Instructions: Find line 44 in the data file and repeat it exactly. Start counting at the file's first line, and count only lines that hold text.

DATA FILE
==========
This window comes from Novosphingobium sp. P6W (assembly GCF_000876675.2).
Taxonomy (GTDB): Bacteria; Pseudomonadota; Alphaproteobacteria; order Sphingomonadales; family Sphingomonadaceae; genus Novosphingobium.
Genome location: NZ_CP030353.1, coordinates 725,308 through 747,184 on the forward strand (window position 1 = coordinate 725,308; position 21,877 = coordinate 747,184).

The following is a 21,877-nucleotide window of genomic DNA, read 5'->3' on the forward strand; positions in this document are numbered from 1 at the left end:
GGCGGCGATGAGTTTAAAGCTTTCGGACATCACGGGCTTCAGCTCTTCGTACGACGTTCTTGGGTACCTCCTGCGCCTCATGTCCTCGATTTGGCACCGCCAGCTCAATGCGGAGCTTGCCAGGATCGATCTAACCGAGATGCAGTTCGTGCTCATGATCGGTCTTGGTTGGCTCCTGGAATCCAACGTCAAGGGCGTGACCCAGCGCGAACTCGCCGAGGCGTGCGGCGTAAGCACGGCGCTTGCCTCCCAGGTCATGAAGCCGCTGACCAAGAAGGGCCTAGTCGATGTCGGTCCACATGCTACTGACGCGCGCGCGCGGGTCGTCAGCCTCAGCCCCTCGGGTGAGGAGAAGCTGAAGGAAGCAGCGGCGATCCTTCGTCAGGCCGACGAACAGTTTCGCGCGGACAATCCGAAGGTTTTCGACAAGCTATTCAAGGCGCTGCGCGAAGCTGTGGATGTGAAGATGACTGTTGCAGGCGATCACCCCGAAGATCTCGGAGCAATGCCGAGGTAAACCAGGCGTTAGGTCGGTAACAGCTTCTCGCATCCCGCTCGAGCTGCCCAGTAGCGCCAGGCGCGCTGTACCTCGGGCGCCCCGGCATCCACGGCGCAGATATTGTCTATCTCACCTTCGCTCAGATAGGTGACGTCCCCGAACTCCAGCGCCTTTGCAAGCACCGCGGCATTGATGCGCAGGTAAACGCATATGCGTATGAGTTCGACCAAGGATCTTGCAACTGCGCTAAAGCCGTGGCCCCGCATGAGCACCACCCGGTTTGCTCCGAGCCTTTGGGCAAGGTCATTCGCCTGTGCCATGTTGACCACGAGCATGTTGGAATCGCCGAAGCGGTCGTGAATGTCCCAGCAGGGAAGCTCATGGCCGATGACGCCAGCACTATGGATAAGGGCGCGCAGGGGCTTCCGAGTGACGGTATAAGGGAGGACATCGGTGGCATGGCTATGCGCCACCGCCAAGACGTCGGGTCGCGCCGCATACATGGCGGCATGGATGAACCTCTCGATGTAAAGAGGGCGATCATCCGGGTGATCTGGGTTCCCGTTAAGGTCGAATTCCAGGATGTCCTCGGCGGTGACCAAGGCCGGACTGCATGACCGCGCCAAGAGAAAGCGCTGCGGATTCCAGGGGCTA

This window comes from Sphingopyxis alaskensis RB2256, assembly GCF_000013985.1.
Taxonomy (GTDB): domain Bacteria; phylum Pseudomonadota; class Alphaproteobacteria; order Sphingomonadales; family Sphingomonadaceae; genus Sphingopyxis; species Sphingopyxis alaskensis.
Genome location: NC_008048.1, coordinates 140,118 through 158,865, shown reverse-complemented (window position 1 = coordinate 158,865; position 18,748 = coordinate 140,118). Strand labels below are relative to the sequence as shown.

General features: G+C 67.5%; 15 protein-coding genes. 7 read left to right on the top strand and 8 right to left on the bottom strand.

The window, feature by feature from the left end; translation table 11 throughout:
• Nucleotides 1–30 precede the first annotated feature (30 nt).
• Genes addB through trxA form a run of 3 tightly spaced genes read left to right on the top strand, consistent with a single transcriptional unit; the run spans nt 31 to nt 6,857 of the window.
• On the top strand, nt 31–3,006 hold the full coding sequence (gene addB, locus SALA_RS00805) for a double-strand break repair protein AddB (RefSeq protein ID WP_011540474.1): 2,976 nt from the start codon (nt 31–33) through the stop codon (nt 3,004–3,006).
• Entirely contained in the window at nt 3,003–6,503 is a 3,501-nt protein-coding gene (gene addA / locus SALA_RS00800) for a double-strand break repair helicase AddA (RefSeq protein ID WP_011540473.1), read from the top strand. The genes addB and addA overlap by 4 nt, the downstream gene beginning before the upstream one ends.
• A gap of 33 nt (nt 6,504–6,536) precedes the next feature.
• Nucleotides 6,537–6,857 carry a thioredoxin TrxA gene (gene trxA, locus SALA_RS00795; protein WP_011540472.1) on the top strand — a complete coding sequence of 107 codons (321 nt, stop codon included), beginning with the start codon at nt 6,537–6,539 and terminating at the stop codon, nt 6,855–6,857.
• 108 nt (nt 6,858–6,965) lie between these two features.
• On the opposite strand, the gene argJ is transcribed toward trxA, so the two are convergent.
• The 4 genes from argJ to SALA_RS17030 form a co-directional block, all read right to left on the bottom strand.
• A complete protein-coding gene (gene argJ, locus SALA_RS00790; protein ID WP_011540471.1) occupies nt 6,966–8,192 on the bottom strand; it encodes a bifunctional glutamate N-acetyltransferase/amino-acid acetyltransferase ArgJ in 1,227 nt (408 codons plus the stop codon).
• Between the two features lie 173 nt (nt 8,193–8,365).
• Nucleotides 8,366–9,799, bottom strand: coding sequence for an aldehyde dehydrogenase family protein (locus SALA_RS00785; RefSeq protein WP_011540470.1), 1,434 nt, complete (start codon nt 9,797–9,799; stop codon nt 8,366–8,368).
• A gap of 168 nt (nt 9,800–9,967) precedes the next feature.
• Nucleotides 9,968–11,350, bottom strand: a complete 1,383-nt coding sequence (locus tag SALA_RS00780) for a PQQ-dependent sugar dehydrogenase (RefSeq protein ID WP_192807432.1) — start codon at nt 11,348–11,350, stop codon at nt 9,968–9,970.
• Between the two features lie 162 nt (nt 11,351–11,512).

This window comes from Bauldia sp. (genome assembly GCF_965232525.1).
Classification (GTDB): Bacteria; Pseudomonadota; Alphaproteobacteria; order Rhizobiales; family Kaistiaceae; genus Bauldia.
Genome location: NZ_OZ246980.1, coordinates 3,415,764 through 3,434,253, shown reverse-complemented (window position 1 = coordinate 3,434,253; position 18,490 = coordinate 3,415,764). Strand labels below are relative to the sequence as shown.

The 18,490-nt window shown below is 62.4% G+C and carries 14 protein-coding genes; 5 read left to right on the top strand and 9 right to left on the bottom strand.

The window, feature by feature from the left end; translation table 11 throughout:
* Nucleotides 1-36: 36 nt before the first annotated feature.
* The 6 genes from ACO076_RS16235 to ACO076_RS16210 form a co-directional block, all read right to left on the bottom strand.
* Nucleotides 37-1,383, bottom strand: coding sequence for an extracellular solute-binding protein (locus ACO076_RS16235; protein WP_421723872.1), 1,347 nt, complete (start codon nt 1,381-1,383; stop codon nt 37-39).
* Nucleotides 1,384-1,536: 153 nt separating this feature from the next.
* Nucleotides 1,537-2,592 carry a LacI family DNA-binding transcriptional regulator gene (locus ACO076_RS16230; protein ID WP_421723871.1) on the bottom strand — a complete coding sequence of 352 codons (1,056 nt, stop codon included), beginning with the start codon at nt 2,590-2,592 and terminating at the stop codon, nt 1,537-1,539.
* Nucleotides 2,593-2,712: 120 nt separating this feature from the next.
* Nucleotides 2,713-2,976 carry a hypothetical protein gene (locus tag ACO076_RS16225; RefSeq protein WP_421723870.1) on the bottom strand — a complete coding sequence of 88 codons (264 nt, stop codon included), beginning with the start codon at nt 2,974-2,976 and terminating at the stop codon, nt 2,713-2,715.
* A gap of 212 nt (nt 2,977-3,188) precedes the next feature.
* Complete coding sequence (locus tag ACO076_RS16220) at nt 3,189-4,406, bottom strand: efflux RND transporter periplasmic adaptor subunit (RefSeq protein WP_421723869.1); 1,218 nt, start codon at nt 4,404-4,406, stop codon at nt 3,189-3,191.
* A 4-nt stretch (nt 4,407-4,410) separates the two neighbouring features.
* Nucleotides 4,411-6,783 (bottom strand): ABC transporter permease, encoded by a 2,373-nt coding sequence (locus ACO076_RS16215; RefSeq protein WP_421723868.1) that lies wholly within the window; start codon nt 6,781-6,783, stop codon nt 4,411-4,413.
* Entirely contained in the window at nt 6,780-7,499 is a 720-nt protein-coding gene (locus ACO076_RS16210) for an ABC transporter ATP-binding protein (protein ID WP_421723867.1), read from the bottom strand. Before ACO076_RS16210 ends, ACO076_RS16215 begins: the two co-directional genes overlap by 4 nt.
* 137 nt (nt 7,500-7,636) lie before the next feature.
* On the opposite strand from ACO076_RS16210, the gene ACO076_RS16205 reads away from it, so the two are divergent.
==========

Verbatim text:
* On the opposite strand from ACO076_RS16210, the gene ACO076_RS16205 reads away from it, so the two are divergent.